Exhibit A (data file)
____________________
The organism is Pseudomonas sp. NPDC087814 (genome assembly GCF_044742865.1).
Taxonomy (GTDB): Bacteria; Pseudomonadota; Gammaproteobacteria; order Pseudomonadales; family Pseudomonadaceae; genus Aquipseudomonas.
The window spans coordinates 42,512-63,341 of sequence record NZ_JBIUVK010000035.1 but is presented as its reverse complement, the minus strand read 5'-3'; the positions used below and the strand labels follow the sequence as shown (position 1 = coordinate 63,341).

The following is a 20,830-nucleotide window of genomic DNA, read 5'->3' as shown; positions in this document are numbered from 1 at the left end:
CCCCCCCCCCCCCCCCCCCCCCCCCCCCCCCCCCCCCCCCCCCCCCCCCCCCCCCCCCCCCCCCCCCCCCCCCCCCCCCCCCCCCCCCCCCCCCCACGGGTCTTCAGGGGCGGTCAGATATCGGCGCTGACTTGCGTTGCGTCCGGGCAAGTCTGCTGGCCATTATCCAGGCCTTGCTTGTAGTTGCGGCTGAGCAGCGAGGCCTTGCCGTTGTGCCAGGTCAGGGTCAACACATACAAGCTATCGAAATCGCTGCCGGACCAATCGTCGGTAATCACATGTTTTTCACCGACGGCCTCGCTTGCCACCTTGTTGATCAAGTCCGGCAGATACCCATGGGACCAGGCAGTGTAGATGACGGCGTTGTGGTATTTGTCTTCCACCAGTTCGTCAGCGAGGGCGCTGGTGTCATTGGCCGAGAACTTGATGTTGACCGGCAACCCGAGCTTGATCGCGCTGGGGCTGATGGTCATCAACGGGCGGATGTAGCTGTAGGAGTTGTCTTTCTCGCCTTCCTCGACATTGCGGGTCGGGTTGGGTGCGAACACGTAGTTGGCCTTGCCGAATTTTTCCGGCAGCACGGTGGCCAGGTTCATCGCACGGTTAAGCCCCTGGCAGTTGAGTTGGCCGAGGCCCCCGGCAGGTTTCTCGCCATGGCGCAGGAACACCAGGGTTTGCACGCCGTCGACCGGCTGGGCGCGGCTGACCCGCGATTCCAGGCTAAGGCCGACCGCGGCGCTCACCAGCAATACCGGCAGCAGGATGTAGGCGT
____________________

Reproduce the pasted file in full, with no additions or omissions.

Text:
The organism is Pseudomonas sp. NPDC087814 (genome assembly GCF_044742865.1).
Taxonomy (GTDB): Bacteria; Pseudomonadota; Gammaproteobacteria; order Pseudomonadales; family Pseudomonadaceae; genus Aquipseudomonas.
The window spans coordinates 42,512-63,341 of sequence record NZ_JBIUVK010000035.1 but is presented as its reverse complement, the minus strand read 5'-3'; the positions used below and the strand labels follow the sequence as shown (position 1 = coordinate 63,341).

The following is a 20,830-nucleotide window of genomic DNA, read 5'->3' as shown; positions in this document are numbered from 1 at the left end:
CCCCCCCCCCCCCCCCCCCCCCCCCCCCCCCCCCCCCCCCCCCCCCCCCCCCCCCCCCCCCCCCCCCCCCCCCCCCCCCCCCCCCCCCCCCCCCCACGGGTCTTCAGGGGCGGTCAGATATCGGCGCTGACTTGCGTTGCGTCCGGGCAAGTCTGCTGGCCATTATCCAGGCCTTGCTTGTAGTTGCGGCTGAGCAGCGAGGCCTTGCCGTTGTGCCAGGTCAGGGTCAACACATACAAGCTATCGAAATCGCTGCCGGACCAATCGTCGGTAATCACATGTTTTTCACCGACGGCCTCGCTTGCCACCTTGTTGATCAAGTCCGGCAGATACCCATGGGACCAGGCAGTGTAGATGACGGCGTTGTGGTATTTGTCTTCCACCAGTTCGTCAGCGAGGGCGCTGGTGTCATTGGCCGAGAACTTGATGTTGACCGGCAACCCGAGCTTGATCGCGCTGGGGCTGATGGTCATCAACGGGCGGATGTAGCTGTAGGAGTTGTCTTTCTCGCCTTCCTCGACATTGCGGGTCGGGTTGGGTGCGAACACGTAGTTGGCCTTGCCGAATTTTTCCGGCAGCACGGTGGCCAGGTTCATCGCACGGTTAAGCCCCTGGCAGTTGAGTTGGCCGAGGCCCCCGGCAGGTTTCTCGCCATGGCGCAGGAACACCAGGGTTTGCACGCCGTCGACCGGCTGGGCGCGGCTGACCCGCGATTCCAGGCTAAGGCCGACCGCGGCGCTCACCAGCAATACCGGCAGCAGGATGTAGGCGT